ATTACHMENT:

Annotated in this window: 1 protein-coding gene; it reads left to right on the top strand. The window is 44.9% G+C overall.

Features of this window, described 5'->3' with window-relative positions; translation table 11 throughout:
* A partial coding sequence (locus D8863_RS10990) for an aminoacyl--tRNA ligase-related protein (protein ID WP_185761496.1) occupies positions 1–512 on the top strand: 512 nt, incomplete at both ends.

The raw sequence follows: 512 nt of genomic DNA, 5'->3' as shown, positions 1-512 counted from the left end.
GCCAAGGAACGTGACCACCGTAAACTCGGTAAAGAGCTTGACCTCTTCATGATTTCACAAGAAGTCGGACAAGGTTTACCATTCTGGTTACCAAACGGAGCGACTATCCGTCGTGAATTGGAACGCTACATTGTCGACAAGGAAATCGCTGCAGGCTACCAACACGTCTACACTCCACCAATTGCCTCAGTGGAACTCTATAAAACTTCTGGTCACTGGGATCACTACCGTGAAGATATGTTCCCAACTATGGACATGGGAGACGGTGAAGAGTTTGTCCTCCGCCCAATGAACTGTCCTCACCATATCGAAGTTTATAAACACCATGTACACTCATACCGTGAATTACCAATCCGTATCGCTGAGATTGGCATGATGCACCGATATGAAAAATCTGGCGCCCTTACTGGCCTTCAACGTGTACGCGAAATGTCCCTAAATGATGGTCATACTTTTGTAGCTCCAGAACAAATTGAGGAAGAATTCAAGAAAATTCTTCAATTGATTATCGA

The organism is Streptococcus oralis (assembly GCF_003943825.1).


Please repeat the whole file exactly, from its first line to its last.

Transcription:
Annotated in this window: 1 protein-coding gene; it reads left to right on the top strand. The window is 44.9% G+C overall.

Features of this window, described 5'->3' with window-relative positions; translation table 11 throughout:
* A partial coding sequence (locus D8863_RS10990) for an aminoacyl--tRNA ligase-related protein (protein ID WP_185761496.1) occupies positions 1–512 on the top strand: 512 nt, incomplete at both ends.

The raw sequence follows: 512 nt of genomic DNA, 5'->3' as shown, positions 1-512 counted from the left end.
GCCAAGGAACGTGACCACCGTAAACTCGGTAAAGAGCTTGACCTCTTCATGATTTCACAAGAAGTCGGACAAGGTTTACCATTCTGGTTACCAAACGGAGCGACTATCCGTCGTGAATTGGAACGCTACATTGTCGACAAGGAAATCGCTGCAGGCTACCAACACGTCTACACTCCACCAATTGCCTCAGTGGAACTCTATAAAACTTCTGGTCACTGGGATCACTACCGTGAAGATATGTTCCCAACTATGGACATGGGAGACGGTGAAGAGTTTGTCCTCCGCCCAATGAACTGTCCTCACCATATCGAAGTTTATAAACACCATGTACACTCATACCGTGAATTACCAATCCGTATCGCTGAGATTGGCATGATGCACCGATATGAAAAATCTGGCGCCCTTACTGGCCTTCAACGTGTACGCGAAATGTCCCTAAATGATGGTCATACTTTTGTAGCTCCAGAACAAATTGAGGAAGAATTCAAGAAAATTCTTCAATTGATTATCGA

The organism is Streptococcus oralis (assembly GCF_003943825.1).